The World for a Dollar: Assembly Line Sex for the Working Man, 1912
“You’ve got the world to discover here in San Francisco, boys, every size, shape and color of woman you can imagine.”
Joe’s uncle asked the old bartender to tell you and Joe a thing or two about having a good time on the Barbary Coast, and this fellow sure has plenty to say. It’s your first night on the town after your first whole week of work. You wired half of your wages back home this morning and felt pretty fine about being able to help the family. You had been planning to spend the evening at the boardinghouse catching up with the newspaper, but Joe’s uncle insisted on treating the two of you to a few rounds.
“Chinese girls, Japanese girls, French girls, Mexican girls, girls from back east and everywhere else in between. You can find ‘em all here, boys, and you don’t even need a passport!”
Joe leans forward. He’s always up for adventure. “Where do we go to find the pretty ones?”
“All the girls on the Barbary Coast are pretty—and mighty friendly. Just look for the lines on a Saturday night and that’ll lead you right to the prettiest ones. Walk on by the little row houses in every alley of the Coast and if the girl is free, she’ll be hanging out the window dressed in something frilly—or hardly dressed at all—calling out to you. But everyone says you can’t go wrong with the Municipal Crib over on Jackson Street. It’s a whole big building full of the best girls in the city. If there are no ladies on the trolley, the conductor hollers, ‘All out for the whore house!’ and every man clears out as if it’s the end of the line. I’ve seen it many a time. The police’ll send you there, too, if you ask ‘em where to go for a good time. Half the profit goes into the pockets of the City Council is why. But that means the boys in blue won’t ever give you any trouble when you go there.”
“How much does it set you back?” Joe asks. You’re happy just to listen. This old fellow’s giving you quite an earful.
“Well, now, it depends on what you’re in the mood for. Over there at the Municipal, they’ve got four stories. The basement has the Mexican girls for twenty-five cents. They always have a shrine to the Virgin in their sitting rooms, but you don’t have to see nothing like in the back where you do your business. The Negresses are up on the fourth floor—fifty cents with a discount for two or more, which is why it pays to take a friend. It’s seventy-five cents on the second floor, and a dollar on the third. Most all of those are the French girls. Seventy-five cents will get you the French special. You have to try that at least once to see how you like it.”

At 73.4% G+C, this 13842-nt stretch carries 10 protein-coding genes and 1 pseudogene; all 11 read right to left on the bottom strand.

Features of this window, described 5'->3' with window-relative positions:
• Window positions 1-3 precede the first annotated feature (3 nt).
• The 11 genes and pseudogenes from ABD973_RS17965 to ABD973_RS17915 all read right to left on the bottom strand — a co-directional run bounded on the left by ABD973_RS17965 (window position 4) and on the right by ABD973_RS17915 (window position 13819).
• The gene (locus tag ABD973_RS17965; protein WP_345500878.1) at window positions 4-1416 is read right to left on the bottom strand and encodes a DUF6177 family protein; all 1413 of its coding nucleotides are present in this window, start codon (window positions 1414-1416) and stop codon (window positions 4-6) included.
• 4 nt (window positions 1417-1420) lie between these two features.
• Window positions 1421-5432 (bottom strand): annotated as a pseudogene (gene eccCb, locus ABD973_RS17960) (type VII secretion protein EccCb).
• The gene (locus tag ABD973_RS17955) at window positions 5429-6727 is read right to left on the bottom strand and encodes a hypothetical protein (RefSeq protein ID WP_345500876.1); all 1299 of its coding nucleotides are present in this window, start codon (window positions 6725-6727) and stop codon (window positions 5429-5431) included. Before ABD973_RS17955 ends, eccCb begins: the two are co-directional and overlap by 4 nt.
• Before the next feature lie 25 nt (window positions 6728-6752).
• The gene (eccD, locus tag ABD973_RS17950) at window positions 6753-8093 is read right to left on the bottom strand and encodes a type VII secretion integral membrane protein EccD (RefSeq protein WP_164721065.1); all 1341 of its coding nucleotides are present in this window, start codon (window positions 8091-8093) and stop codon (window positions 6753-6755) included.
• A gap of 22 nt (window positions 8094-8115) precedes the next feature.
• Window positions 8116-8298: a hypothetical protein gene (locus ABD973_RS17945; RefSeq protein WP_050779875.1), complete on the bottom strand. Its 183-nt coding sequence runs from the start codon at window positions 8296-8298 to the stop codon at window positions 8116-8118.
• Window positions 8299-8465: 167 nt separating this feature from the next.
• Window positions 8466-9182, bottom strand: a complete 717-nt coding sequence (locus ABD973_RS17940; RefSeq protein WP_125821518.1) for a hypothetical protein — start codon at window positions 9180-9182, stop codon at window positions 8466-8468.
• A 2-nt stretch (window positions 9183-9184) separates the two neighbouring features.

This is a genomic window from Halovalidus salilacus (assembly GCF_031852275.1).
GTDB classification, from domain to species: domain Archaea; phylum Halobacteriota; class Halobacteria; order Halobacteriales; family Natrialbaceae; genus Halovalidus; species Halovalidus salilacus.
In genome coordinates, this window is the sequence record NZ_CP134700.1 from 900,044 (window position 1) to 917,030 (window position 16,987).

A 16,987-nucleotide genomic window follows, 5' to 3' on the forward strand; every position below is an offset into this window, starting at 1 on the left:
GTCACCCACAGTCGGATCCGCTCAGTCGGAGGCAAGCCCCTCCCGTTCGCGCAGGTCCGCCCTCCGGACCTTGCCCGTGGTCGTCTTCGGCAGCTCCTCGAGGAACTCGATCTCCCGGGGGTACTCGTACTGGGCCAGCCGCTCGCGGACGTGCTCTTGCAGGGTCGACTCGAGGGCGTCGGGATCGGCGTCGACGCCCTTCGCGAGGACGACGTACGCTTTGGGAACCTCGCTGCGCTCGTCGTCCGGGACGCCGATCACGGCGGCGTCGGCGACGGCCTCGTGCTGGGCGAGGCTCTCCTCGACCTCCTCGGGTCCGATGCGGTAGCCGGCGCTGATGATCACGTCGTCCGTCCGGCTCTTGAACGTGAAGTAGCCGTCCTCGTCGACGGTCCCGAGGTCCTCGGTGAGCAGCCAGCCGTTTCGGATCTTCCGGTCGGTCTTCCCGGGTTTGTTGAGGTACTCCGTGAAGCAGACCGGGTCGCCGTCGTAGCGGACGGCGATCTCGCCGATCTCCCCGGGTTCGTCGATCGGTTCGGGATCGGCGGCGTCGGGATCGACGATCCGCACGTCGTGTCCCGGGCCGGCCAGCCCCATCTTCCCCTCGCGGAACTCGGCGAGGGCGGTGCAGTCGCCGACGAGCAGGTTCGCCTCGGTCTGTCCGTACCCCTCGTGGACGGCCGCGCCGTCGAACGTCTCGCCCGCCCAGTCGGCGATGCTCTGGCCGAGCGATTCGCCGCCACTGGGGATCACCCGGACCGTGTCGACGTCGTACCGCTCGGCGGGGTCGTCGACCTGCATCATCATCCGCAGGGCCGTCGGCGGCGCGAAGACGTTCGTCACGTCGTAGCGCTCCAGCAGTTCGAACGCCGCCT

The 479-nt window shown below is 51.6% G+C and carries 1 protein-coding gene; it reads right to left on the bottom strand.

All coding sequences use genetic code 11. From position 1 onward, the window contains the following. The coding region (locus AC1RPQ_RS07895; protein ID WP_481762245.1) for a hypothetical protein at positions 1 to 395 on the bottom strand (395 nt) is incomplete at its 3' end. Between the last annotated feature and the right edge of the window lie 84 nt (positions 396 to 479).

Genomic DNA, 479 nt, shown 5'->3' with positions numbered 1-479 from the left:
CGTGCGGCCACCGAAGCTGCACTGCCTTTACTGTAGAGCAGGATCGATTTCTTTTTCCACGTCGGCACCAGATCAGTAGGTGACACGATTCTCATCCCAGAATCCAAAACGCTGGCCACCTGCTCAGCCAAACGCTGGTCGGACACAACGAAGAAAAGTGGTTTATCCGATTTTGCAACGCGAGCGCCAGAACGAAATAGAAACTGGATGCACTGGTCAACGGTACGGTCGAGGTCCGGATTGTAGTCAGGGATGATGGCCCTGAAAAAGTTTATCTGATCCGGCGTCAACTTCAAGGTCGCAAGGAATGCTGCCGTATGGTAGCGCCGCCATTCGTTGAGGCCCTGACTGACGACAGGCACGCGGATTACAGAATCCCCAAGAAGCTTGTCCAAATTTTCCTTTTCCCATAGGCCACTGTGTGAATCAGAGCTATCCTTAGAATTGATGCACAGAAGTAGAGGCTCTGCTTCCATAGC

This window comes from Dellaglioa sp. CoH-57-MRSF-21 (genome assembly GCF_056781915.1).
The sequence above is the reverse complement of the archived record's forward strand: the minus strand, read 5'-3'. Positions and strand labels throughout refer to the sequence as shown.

“What’s that? The ‘French special’?” you ask. Your curiosity is getting the better of you.
“You are green, sonny! Why, they use their mouth on you instead of the usual way. Like I said, you have to try it once. Most fellows don’t settle for just once.” He winks.
You try to put that dirty image from your mind. Seventy-five cents is half a day’s wages. But then again, it doesn’t cost a cent to think about it, you suppose. You’ve never met a French girl. They must be real pretty. Dainty like a doll.
“Now the guys with money in their pockets, they favor the red-headed Jewesses. They say they’re the most passionate girls on earth. A fellow who knows these things says there’s a young beauty with auburn tresses to her knees who just arrived at the Municipal. The line outside her door winds down the stairs and wraps around the block. She’ll run you two dollars at least, but she won’t let you dawdle. Five minutes tops—but five minutes you won’t forget.”
Your mind is really painting pictures now as fast as the bartender can prattle. You see yourself standing in a long line, waiting for your time with that beautiful red-head. Florence Riley back home had a reddish glow in her hair in certain light, but you’ve never seen hair you’d call full red. Yet wouldn’t it be queer to know that the man in front of you and the man behind you would be sharing the same girl?
“Two dollars? That’s awfully dear,” Joe says.
“There’s pleasure for every wallet in the Barbary Coast, boys,” says the bartender, handing you both another round. “If you’re looking for something you can’t find back home, the Chinese girls will give you a ‘lookee’ for fifty cents. If you’re brave enough to prowl around the darkest corners of Chinatown, you can get the same for one dime.”